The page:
Of course, not every show can muster full commentary on every episode. The usual solution, employed by NewsRadio and Strangers With Candy is to have a few episodes get the deluxe treatment, which for NewsRadio seems to involve upwards of twenty people in the booth at times. Another option is to go the South Park route, in which show creators (and writers, voice actors, etc.) Trey Parker and Matt Stone comment on each episode, but only for as long as it interests them. What this means in effect is that there's five-to-ten minutes of commentary per episode. They settled on this compromise after their first-season set had no commentary at all on the DVD (it was available for purchase on CD directly from Comedy Central).
One of the points to revisiting an older show on DVD is to get the behind-the-scenes dirt on the show. To that end, we have to warn you: not everyone involved in producing DVDs of older shows gets that. For example, the A-Team box sets don't have any commentary. You're telling us that Dwight Schultz was too busy? You couldn't get through Dirk Benedict's receptionist? Was Mr. T out fighting crime or something? We would have even settled for a medium channeling George Peppard.
BETTER ON DVD
You may not have noticed, but over the past 30 years the amount of commercial time in each hour of television has dramatically increased. As a result, older shows currently being rerun on cable are cut to ribbons in order to let them fit today's smaller time slots. Do yourself a favor - watch the DVDs instead. Classics like the original Star Trek and M*A*S*H have been cleaned up and re-mastered for DVD, and are presented without any cuts. Unless you saw the original broadcasts in the 60s and 70s, you'll probably see stuff you've never seen before.
NOT BETTER ON DVD
However, the flip side of this is some shows you fondly remember may be less entertaining once you do indulge in the binge-watching and extras-gobbling. We are big fans of The Ben Stiller Show and remember stalking it across assorted cable properties when it was in its (very rare) rerun stage. Then we got the DVD and discovered that a little Ben Stiller goes a very long way - especially when he's also all over the commentary tracks.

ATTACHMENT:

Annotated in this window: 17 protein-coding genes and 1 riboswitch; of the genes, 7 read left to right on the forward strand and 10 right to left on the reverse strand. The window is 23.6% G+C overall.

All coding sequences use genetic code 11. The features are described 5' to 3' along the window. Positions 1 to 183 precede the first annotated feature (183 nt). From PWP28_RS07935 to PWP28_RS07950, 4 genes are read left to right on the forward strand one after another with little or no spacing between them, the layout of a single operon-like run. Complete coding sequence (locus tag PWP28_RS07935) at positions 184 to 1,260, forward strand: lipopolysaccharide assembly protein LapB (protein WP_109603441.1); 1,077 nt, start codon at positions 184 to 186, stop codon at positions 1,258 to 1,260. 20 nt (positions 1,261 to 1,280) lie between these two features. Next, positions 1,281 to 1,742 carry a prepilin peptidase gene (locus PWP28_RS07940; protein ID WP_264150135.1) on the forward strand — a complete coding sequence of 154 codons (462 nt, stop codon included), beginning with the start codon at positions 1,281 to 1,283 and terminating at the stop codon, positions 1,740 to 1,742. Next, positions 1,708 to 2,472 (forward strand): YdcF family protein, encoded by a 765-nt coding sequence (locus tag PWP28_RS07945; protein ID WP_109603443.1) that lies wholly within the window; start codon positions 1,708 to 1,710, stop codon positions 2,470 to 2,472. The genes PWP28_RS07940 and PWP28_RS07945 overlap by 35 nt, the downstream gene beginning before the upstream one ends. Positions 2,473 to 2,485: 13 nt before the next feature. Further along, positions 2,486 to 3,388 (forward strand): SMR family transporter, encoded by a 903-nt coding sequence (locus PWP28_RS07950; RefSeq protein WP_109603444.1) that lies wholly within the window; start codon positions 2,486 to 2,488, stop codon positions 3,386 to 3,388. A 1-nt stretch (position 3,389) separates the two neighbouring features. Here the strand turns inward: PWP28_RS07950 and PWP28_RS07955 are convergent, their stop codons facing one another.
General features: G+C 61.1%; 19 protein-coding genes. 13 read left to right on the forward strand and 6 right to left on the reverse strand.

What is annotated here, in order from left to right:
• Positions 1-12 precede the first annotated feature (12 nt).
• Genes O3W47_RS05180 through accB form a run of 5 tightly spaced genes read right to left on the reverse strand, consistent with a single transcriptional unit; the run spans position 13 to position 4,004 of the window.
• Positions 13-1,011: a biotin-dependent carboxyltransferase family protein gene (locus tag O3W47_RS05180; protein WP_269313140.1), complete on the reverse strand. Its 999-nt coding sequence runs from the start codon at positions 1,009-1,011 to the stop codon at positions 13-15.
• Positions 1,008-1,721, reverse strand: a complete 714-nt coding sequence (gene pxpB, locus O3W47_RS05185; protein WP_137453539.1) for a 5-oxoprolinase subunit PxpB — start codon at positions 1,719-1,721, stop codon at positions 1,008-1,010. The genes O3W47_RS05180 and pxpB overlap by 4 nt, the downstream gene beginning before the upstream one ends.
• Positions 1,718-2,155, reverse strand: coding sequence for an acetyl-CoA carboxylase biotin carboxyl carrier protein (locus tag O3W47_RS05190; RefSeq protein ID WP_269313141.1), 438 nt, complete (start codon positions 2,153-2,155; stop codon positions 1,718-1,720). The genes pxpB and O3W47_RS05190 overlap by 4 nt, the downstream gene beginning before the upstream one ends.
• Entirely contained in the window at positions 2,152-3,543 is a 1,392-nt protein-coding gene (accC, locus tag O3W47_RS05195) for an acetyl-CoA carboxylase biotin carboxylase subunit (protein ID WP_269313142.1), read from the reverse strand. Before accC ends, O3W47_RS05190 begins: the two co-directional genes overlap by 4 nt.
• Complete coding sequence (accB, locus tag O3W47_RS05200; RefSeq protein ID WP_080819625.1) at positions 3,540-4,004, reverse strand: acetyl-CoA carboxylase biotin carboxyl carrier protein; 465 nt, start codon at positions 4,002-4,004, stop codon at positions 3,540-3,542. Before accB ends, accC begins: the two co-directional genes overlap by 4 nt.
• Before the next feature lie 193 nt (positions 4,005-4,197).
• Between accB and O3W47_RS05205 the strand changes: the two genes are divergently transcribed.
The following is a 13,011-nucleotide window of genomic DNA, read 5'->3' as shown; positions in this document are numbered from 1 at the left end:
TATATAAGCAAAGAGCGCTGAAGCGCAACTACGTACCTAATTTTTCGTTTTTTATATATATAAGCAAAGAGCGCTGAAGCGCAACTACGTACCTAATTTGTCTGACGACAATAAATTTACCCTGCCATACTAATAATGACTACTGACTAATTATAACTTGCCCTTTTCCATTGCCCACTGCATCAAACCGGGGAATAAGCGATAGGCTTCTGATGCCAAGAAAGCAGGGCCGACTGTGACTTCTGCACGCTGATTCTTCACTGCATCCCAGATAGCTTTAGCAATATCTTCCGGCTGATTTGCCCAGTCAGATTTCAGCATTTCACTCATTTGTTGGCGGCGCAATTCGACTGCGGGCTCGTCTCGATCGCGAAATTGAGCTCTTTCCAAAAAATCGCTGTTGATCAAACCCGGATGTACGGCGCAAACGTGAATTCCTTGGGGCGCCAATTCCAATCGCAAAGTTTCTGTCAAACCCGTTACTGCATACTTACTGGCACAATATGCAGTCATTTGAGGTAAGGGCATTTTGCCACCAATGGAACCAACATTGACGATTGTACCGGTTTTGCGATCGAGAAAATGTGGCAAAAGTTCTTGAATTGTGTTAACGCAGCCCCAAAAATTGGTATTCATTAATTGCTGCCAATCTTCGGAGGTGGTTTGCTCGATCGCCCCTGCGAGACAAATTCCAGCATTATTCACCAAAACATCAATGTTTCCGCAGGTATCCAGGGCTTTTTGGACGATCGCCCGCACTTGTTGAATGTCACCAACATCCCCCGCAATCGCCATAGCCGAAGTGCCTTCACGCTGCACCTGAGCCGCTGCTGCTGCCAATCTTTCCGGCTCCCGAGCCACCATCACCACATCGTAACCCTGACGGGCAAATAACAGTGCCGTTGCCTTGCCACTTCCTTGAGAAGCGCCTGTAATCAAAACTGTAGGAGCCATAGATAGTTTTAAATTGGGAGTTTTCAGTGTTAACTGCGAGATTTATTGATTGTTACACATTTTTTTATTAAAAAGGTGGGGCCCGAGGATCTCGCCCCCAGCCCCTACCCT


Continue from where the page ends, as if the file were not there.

Our second experiment in this vein: Mr. Show. By the end of an afternoon spent watching all of season 3 and the special features, we felt like our brain was full. Then again, maybe the problem is Bob Odenkirk. He is featured prominently on both DVDs. We'd look into it, but we hid our Mr. Show DVDs in self-defense.
SHOWS THAT DIED BEFORE THEIR TIME
Some TV shows just never found an audience when they were on - and yet, on DVD, they can become cult classics. If you weren't among the two-dozen people to catch Firefly, Freaks and Geeks, Undeclared, or The Tick, now's your chance to enjoy them - not as failed series, but as enjoyable limited-run experiences.
NOBODY HAS TO KNOW YOUR SHAME
Finally, here's the dirty little secret of TV shows on DVD: nobody has to know what you're watching. We love our TiVo, but that electronic rat is only too happy to spill our shameful programming secrets to anyone with a remote. For those days when we really, really want to watch something horrible, there's always the option of nabbing Growing Pains: The Complete First Season. Or reliving the pastel-tinged 80s with Miami Vice. Now if you'll excuse us, we're off to watch the first season of Married... With Children.
Suggestions for further clicking:
- "Vampires and Cowboys" by Derek Powazek and "In Praise of Deadwood" by Lisa Schmeiser at TeeVee. "McCabe and Mr. Milch," Matt Zoller Seitz on Deadwood and McCabe and Mrs. Miller at The House Next Door.
- "Where no TV show has gone before," Laura Miller on Battlestar Galactica for Salon.
- "24," Philip Michaels, TeeVee. "The depraved heroes of 24 are the Himmlers of Hollywood," Slavoj Zizek, the Guardian.
- "I Renounce Homer Simpson and All His Teachings," Philip Michaels at TeeVee. Also: "Ode to Homer: The Vidiots Salute the Simpsons."
- "M*A*S*H and the Struggle of Life Against Death," Ken Sanes, Transparency.
- "Star Trek and the New Myth of the Machine," Ken Sanes, Transparency.
- "A Love Letter to Boomtown and Six Feet Under," Chris Rywalt, TeeVee.
- "Only the Good Die Young," Alex Abramovich in Slate on Freaks and Geeks.
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